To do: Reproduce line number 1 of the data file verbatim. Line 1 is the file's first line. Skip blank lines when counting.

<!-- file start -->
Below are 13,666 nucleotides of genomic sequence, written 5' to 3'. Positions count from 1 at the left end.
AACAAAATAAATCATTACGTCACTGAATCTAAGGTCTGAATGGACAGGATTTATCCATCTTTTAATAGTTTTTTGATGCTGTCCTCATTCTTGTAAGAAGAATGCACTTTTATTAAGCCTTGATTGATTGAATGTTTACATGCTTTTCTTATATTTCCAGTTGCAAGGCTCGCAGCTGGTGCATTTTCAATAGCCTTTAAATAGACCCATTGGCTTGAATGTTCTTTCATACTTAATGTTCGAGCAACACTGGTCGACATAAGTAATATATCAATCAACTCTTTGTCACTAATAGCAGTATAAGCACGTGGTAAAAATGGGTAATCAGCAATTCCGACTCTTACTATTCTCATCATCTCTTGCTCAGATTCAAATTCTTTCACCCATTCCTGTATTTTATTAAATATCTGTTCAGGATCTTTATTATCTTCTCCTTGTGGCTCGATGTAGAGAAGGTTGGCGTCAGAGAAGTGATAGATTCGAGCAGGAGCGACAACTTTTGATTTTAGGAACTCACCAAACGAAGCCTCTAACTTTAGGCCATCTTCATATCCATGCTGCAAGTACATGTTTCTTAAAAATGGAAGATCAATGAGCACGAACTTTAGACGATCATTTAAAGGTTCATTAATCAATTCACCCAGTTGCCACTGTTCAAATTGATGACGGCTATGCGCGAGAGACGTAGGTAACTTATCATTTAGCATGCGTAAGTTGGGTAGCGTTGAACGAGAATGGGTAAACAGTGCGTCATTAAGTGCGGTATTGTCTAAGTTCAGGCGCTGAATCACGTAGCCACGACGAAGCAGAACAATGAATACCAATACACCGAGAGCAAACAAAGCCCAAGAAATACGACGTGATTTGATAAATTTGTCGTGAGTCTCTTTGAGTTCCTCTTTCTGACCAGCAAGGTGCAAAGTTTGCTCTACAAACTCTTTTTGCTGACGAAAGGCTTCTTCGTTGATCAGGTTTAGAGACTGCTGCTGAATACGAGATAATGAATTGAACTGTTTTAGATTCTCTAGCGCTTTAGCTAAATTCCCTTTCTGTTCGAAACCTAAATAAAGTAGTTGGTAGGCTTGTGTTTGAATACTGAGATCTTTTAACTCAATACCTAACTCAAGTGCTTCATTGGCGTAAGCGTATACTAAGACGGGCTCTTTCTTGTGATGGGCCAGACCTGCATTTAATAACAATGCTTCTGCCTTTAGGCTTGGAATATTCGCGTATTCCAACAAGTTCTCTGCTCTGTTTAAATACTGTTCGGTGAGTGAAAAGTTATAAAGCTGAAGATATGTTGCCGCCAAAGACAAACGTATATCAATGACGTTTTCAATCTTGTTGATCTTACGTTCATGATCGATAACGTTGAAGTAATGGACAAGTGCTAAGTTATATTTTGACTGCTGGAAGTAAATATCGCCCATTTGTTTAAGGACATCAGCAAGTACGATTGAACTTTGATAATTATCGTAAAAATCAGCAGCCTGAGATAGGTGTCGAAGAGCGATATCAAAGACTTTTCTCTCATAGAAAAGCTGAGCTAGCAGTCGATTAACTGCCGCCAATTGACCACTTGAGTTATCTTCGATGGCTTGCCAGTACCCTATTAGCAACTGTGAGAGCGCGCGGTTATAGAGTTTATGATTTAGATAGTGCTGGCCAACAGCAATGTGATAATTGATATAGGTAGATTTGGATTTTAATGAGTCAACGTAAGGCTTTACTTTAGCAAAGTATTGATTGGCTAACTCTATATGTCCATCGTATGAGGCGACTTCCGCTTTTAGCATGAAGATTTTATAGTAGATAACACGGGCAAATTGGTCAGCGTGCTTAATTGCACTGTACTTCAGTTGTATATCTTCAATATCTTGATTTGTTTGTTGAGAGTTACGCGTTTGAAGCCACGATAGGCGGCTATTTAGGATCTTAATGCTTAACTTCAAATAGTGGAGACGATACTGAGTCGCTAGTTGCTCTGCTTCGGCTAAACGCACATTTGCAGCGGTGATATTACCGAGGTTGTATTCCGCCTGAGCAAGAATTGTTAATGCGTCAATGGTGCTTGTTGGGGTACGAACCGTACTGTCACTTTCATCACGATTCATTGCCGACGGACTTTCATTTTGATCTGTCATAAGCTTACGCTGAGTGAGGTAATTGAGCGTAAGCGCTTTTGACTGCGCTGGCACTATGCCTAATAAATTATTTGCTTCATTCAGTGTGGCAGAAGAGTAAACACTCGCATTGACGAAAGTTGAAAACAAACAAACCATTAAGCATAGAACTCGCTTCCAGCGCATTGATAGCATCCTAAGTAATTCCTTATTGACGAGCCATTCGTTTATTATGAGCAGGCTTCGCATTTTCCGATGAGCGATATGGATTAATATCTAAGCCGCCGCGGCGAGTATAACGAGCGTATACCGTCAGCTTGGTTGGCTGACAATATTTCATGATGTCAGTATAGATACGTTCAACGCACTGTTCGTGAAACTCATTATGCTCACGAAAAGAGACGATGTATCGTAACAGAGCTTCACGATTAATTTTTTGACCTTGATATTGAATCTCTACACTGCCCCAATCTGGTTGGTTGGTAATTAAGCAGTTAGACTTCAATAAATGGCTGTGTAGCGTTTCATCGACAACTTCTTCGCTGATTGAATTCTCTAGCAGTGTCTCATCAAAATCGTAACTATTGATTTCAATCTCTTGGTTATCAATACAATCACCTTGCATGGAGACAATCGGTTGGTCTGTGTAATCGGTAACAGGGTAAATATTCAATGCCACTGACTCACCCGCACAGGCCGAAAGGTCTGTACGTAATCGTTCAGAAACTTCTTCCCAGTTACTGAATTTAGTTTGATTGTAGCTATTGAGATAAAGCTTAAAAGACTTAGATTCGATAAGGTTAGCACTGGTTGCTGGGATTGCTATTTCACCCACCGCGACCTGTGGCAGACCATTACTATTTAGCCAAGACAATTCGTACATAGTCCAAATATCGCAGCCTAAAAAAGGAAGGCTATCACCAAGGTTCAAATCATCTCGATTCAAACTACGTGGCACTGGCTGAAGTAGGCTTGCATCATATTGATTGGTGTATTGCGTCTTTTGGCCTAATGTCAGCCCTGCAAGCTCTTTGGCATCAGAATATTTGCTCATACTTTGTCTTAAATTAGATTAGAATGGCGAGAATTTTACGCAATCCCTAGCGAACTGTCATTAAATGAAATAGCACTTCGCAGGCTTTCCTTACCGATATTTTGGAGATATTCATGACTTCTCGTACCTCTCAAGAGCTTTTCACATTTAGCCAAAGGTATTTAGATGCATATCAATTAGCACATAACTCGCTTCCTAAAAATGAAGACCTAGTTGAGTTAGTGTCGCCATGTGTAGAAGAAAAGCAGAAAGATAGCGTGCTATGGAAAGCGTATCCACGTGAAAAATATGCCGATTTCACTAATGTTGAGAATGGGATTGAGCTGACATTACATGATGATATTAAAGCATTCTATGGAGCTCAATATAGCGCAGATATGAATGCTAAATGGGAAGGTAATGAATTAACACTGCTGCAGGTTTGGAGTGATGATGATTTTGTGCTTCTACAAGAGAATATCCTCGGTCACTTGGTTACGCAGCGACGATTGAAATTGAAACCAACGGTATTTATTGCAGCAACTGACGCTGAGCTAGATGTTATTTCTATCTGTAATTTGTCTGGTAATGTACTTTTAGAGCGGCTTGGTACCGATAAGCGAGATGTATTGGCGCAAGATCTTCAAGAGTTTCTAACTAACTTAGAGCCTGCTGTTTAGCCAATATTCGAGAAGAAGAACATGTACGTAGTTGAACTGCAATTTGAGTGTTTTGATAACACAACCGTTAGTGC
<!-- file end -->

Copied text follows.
Below are 13,666 nucleotides of genomic sequence, written 5' to 3'. Positions count from 1 at the left end.